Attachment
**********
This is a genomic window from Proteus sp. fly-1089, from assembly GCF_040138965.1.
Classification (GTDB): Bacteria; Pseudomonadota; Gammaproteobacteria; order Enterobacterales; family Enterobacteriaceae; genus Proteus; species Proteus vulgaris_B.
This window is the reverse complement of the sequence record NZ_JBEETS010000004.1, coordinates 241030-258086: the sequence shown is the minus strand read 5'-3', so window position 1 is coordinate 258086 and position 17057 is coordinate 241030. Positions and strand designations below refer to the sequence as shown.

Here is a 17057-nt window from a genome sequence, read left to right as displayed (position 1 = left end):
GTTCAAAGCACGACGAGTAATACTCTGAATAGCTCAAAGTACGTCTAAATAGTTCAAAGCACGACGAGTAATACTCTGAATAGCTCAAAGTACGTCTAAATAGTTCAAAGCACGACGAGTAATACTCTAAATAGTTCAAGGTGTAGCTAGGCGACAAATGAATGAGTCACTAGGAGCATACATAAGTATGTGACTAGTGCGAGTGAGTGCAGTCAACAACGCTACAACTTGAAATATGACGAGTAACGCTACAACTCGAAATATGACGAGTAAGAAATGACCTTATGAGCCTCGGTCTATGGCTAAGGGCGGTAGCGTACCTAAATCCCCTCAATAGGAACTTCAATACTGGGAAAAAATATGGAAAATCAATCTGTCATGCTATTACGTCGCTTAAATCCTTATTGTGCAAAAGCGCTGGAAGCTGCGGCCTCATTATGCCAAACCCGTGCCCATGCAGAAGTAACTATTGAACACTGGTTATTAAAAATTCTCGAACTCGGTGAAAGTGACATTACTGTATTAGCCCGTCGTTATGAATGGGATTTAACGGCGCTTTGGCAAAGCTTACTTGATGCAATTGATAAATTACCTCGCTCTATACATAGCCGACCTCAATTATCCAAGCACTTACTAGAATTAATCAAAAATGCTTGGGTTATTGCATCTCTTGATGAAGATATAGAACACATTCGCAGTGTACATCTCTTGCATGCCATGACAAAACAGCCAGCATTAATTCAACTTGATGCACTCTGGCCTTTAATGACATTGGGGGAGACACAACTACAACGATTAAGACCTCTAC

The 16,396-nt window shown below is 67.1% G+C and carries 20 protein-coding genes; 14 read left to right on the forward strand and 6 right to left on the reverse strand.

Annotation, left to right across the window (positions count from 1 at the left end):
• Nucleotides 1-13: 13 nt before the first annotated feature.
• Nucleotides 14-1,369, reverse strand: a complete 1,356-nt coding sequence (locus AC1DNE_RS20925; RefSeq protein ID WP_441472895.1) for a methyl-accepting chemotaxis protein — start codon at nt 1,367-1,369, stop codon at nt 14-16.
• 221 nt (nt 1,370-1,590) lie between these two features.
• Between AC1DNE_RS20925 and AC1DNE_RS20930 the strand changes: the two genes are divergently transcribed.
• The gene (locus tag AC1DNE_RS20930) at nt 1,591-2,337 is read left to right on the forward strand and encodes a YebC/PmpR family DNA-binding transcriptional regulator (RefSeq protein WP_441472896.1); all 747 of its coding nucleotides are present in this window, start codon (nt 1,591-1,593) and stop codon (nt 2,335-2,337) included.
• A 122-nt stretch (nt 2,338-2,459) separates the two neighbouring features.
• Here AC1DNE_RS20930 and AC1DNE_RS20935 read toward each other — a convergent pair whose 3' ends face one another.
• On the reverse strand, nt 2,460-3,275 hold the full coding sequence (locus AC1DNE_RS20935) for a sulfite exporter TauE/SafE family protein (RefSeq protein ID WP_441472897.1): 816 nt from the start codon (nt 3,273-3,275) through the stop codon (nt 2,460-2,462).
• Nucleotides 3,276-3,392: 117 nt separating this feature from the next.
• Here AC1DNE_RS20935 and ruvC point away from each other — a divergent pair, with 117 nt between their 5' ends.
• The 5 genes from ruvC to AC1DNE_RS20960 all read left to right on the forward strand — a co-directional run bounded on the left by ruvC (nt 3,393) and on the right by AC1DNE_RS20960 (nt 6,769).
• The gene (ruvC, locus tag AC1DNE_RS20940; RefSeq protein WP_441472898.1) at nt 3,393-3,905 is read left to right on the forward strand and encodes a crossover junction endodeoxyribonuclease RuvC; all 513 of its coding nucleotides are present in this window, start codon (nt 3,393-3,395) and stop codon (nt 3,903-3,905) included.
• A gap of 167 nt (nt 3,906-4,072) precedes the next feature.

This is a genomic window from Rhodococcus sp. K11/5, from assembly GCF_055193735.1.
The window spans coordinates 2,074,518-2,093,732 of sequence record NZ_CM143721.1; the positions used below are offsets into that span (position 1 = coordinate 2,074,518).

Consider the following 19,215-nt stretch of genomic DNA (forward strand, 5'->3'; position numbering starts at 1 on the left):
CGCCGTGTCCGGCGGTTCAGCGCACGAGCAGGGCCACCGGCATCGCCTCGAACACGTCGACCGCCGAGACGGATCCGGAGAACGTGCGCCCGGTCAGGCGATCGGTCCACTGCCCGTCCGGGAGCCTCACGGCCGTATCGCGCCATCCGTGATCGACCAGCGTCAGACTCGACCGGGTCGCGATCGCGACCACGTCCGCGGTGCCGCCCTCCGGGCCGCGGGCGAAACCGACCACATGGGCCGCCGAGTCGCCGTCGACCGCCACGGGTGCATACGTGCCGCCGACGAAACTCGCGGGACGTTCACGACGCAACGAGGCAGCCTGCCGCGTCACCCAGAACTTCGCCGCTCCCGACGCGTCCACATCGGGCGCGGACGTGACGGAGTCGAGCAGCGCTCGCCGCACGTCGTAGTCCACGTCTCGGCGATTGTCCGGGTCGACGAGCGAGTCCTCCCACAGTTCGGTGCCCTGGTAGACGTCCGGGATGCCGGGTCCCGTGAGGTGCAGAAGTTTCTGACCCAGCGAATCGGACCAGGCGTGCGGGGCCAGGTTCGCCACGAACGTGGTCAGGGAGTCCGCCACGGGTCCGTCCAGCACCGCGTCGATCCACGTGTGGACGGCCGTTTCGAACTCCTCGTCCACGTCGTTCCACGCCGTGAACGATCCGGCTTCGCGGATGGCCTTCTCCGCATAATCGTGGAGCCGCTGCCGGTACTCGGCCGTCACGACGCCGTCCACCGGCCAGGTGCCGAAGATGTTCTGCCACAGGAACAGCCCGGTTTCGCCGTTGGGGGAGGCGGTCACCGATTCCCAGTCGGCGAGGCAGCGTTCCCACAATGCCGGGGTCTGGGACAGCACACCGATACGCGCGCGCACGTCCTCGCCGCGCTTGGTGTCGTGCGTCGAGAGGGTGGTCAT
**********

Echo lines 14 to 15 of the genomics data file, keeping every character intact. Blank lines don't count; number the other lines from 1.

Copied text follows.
• Here AC1DNE_RS20930 and AC1DNE_RS20935 read toward each other — a convergent pair whose 3' ends face one another.
• On the reverse strand, nt 2,460-3,275 hold the full coding sequence (locus AC1DNE_RS20935) for a sulfite exporter TauE/SafE family protein (RefSeq protein ID WP_441472897.1): 816 nt from the start codon (nt 3,273-3,275) through the stop codon (nt 2,460-2,462).